Bailly: Absolutely. The work in Blois and the lectures I’ve given in many schools, especially at the École de la photographie in Arles, mean that I’m used to addressing a public, whether in a class or a conference. I’ve learned the importance of narration, the fact of relating, recounting. In order to keep people’s attention – but actually I wasn’t even thinking about it – I would spontaneously illustrate my words with stories or anecdotes. I often used an image as a starting point. I’d photocopy them all before the class, which forced me to be quite choosy. I would always start with two of them: the first presented an Aborigine drawn in the early 19th century by an engineer among the first explorers of Australia. The drawing is very beautiful
figure im1
Facing an empty, unspoiled, unexplored landscape – the Blue Mountains – the Aborigine sits calmly, on his side, in contemplation. These are Western schemas of representation, but at the same time there is in this drawing a respect for the indigenous gaze. I would also show them a spectrogram, the graphic translation of a sound sequence, in this case a phrase spoken by an actor. I would explain to them that if we took another actor, or if we changed a word in the phrase, or even took the same text and the same actor while using a different accent or a slightly different rhythm, the spectrogram would not be the same. This led me to introduce my main idea: phrasing, the landscape as a phrasing, with an infinite number of layers and locutions that result in the "phrase" that corresponds to the visible surface.
figure im2
What is fairly surprising in the history of the landscape – even though the changes are enormous, especially since the Industrial Revolution and even more so over the past thirty years – is that there were nevertheless some constants. For example, there is the relation that prehistoric people created between the place of their encampment and a source of nourishment nearby, which first led to the emergence of the trail, then the path, then the road, and so on. But the creation of a technical advance does not systematically erase what preceded it. We therefore have a stratification whose end product is the extremely composite nature of any landscape. I tried to make them conscious of that.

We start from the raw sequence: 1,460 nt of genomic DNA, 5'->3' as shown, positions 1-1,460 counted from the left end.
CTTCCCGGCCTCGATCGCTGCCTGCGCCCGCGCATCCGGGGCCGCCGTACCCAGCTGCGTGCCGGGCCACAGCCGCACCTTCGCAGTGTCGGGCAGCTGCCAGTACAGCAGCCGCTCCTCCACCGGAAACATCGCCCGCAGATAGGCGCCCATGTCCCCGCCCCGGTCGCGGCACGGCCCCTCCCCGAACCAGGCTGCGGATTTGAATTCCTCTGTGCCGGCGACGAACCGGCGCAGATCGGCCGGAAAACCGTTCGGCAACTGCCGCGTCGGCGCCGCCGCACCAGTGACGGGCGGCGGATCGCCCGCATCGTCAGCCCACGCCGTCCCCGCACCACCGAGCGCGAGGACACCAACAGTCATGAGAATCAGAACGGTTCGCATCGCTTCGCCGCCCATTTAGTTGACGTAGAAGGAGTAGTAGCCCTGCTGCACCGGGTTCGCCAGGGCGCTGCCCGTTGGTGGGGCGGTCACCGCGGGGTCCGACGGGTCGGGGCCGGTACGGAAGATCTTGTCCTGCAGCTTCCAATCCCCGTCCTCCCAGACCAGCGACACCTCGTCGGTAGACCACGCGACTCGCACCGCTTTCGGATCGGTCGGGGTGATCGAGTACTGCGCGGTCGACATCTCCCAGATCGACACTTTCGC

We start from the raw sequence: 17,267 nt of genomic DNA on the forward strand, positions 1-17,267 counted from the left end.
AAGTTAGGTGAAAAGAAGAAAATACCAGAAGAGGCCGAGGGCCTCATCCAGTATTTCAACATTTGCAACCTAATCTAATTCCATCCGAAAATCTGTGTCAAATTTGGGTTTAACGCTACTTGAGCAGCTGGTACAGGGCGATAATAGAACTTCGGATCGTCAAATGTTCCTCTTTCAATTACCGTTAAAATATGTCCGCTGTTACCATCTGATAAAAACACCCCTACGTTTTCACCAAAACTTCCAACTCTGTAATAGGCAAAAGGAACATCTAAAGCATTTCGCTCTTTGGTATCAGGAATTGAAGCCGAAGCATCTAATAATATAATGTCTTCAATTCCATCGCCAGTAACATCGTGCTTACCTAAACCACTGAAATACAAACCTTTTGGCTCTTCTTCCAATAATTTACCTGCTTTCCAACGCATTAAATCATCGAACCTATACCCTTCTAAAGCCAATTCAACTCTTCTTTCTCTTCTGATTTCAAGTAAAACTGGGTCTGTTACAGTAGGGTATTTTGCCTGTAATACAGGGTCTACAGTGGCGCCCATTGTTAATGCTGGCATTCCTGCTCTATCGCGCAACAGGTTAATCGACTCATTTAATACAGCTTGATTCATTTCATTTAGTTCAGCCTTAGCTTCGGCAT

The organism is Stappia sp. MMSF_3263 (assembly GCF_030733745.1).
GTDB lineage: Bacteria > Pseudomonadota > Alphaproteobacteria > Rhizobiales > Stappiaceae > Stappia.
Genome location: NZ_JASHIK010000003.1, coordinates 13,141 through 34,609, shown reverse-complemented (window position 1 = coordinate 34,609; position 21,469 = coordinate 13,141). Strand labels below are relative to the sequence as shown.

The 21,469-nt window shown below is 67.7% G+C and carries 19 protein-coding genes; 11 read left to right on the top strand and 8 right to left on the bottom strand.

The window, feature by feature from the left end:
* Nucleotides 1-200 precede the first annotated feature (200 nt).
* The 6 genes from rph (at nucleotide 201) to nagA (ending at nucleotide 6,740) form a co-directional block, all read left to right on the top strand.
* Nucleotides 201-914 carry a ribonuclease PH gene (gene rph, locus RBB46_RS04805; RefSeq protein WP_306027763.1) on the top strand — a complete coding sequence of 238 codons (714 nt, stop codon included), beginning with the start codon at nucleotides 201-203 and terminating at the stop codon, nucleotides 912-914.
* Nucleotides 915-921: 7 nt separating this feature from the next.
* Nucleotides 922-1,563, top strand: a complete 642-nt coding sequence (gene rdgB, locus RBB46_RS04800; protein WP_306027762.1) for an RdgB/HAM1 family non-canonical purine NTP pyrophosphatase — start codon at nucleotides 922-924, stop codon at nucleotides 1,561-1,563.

Journal: Your teaching has been accompanied by your work in publishing. Since 2003, you have been publishing the journal Les Cahiers de l’École de Blois, and one of your issues was in fact devoted to "The Teaching of the Landscape" (L’enseignement du paysage). In that issue, you insist upon what you have just said, the notion that considerations on the ways of teaching the landscape presuppose that one first looks into what the landscape itself teaches. Could you clarify what you mean by a "pedagogy of the landscape"?
J.-C. Bailly: I worked in publishing before I started teaching. It was even because I lost my job in publishing that I found this new profession. The director was insistent that the school produce its own publication, and I think he was right. At the time, the École de Versailles was already publishing Les Carnets du paysage (Notes on the Landscape), where each issue focused on a theme. So we had to do something else. The idea I had was to orient the journal more toward landscaping as a profession and to consider it as something like the school’s unfinished rough draft. This is why I really wanted the students to participate in the journal. On the basis of a few interesting final projects, we would manage to define a theme, or rather a focus for our thinking. The students’ work would be accompanied by contributions from the school’s professors but also, of course, by texts from authors outside of the school: anthropologists, geographers, writers, philosophers, etc. I would ask them to contribute texts in relation to the theme.